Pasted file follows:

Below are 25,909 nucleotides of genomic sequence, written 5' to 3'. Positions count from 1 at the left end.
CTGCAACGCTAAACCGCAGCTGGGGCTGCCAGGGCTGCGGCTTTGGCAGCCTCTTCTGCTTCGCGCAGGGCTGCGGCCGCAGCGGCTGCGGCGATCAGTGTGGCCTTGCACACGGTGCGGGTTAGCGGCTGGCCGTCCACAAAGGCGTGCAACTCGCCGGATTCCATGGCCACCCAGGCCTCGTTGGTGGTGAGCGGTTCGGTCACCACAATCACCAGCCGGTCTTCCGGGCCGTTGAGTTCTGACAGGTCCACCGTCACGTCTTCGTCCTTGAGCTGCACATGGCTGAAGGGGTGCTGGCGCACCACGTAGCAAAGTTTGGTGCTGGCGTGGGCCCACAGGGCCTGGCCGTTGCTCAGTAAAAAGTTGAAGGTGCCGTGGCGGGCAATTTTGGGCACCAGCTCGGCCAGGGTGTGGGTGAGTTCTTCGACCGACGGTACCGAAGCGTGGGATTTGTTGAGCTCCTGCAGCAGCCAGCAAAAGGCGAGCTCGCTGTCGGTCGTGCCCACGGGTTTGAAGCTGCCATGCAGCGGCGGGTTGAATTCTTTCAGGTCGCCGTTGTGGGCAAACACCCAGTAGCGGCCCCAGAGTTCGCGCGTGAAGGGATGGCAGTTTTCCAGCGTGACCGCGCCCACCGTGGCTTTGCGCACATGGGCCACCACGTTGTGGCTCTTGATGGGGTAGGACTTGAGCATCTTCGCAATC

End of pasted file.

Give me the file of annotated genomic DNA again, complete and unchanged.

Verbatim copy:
Below are 25,909 nucleotides of genomic sequence, written 5' to 3'. Positions count from 1 at the left end.
CTGCAACGCTAAACCGCAGCTGGGGCTGCCAGGGCTGCGGCTTTGGCAGCCTCTTCTGCTTCGCGCAGGGCTGCGGCCGCAGCGGCTGCGGCGATCAGTGTGGCCTTGCACACGGTGCGGGTTAGCGGCTGGCCGTCCACAAAGGCGTGCAACTCGCCGGATTCCATGGCCACCCAGGCCTCGTTGGTGGTGAGCGGTTCGGTCACCACAATCACCAGCCGGTCTTCCGGGCCGTTGAGTTCTGACAGGTCCACCGTCACGTCTTCGTCCTTGAGCTGCACATGGCTGAAGGGGTGCTGGCGCACCACGTAGCAAAGTTTGGTGCTGGCGTGGGCCCACAGGGCCTGGCCGTTGCTCAGTAAAAAGTTGAAGGTGCCGTGGCGGGCAATTTTGGGCACCAGCTCGGCCAGGGTGTGGGTGAGTTCTTCGACCGACGGTACCGAAGCGTGGGATTTGTTGAGCTCCTGCAGCAGCCAGCAAAAGGCGAGCTCGCTGTCGGTCGTGCCCACGGGTTTGAAGCTGCCATGCAGCGGCGGGTTGAATTCTTTCAGGTCGCCGTTGTGGGCAAACACCCAGTAGCGGCCCCAGAGTTCGCGCGTGAAGGGATGGCAGTTTTCCAGCGTGACCGCGCCCACCGTGGCTTTGCGCACATGGGCCACCACGTTGTGGCTCTTGATGGGGTAGGACTTGAGCATCTTCGCAATC